Figure 17. Location 1: Progression of structural damage and cleanup in the densely populated area of Pescara del Tronto; (a) September 2016, (b) December 2016, and (c) July 2018.
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Figure 18. Location 2: Progression of landslides above Strada Statale; (a) September 2016, (b) December 2016, and (c) July 2018.
Figure 18. Location 2: Progression of landslides above Strada Statale; (a) September 2016, (b) December 2016, and (c) July 2018.
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Figure 19. Location 3: Progression of failed retaining wall with location of cross section shown; (a) September 2016, (b) December 2016, and (c) July 2018.
Figure 19. Location 3: Progression of failed retaining wall with location of cross section shown; (a) September 2016, (b) December 2016, and (c) July 2018.
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Figure 20. Location 3: Slope cross section comparison between the three models: September 2016, December 2016, and July 2018.
Figure 20. Location 3: Slope cross section comparison between the three models: September 2016, December 2016, and July 2018.
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Figure 21. Location 4: Time progression of localized landslides along the gully wall in; (a) August 2016, (b) November 2016, and (c) July 2018.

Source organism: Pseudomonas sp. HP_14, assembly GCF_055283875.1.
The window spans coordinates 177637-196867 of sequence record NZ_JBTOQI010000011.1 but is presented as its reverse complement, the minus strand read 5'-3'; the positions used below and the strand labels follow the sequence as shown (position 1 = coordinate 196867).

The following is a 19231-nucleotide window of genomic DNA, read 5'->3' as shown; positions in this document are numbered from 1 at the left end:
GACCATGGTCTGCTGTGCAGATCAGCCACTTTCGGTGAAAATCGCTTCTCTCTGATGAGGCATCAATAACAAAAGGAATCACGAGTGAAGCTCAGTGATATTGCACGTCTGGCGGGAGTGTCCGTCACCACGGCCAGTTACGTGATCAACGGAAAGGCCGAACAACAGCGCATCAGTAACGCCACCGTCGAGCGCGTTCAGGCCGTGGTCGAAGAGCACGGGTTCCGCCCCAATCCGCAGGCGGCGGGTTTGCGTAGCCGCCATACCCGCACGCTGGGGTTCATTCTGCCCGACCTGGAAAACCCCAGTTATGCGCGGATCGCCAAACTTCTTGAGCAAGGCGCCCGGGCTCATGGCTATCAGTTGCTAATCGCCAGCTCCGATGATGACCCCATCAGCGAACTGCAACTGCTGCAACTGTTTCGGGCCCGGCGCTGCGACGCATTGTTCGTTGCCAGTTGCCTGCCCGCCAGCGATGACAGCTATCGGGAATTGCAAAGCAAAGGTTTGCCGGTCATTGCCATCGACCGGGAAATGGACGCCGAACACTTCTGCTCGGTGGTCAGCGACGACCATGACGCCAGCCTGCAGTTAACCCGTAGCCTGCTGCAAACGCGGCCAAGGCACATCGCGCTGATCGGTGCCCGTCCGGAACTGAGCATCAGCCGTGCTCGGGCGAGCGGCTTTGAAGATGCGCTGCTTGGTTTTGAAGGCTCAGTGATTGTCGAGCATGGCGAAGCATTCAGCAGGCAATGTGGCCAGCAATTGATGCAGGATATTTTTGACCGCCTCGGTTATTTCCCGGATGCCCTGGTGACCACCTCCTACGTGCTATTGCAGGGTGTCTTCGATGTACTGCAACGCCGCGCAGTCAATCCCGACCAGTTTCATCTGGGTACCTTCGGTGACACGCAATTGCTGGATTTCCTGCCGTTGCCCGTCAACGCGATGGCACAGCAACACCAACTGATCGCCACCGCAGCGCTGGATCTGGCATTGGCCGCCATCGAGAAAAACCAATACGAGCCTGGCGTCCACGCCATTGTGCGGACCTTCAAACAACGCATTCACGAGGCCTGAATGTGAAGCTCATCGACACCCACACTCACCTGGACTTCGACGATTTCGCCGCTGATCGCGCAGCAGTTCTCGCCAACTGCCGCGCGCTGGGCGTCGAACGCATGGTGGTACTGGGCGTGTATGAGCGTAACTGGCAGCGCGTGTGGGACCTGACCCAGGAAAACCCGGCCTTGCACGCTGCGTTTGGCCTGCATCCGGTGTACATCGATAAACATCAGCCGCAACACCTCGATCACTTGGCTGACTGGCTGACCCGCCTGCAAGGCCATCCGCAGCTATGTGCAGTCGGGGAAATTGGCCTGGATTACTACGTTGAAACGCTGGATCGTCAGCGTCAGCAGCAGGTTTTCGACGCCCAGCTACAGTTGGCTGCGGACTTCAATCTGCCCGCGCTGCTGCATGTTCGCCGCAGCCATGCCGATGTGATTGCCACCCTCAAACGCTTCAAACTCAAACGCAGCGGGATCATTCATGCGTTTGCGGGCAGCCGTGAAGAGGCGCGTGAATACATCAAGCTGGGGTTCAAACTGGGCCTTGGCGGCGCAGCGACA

Figure 21. Location 4: Time progression of localized landslides along the gully wall in; (a) August 2016, (b) November 2016, and (c) July 2018.
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Figure 22. Location 5: Time progression of landslides on the northern slope of the village; (a) August 2016, (b) November 2016, and (c) July 2018.
Figure 22. Location 5: Time progression of landslides on the northern slope of the village; (a) August 2016, (b) November 2016, and (c) July 2018.
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Figure 23. Location 6: haul road and exposed pipelines near the gravel pit (a) August 2016, (b) November 2016, and (c) July 2018.
Figure 23. Location 6: haul road and exposed pipelines near the gravel pit (a) August 2016, (b) November 2016, and (c) July 2018.
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Figure 24. Location 7: large slope failure north of village (a) August 2016, (b) November 2016, and (c) July 2018.
Figure 24. Location 7: large slope failure north of village (a) August 2016, (b) November 2016, and (c) July 2018.
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Table 1. Data from Nadir Grid-Based and Optimized Models.
Table 1. Data from Nadir Grid-Based and Optimized Models.
GCPTotal PhotosSurface Area ( km 2 )GSD (cm/px)Adjusted GSD (cm/px)
Nadir Grid229120.352.02.0
Optimized127160.412.41.5
Table 2. Quantitative Comparison of Photo Count per Point Between the Nadir Grid-Based and Optimized Models.
Table 2. Quantitative Comparison of Photo Count per Point Between the Nadir Grid-Based and Optimized Models.
Points TestedMeanStandard DeviationMinimum NumberMaximum Number
Nadir Grid3028.1317.47667
Optimized3023.206.781038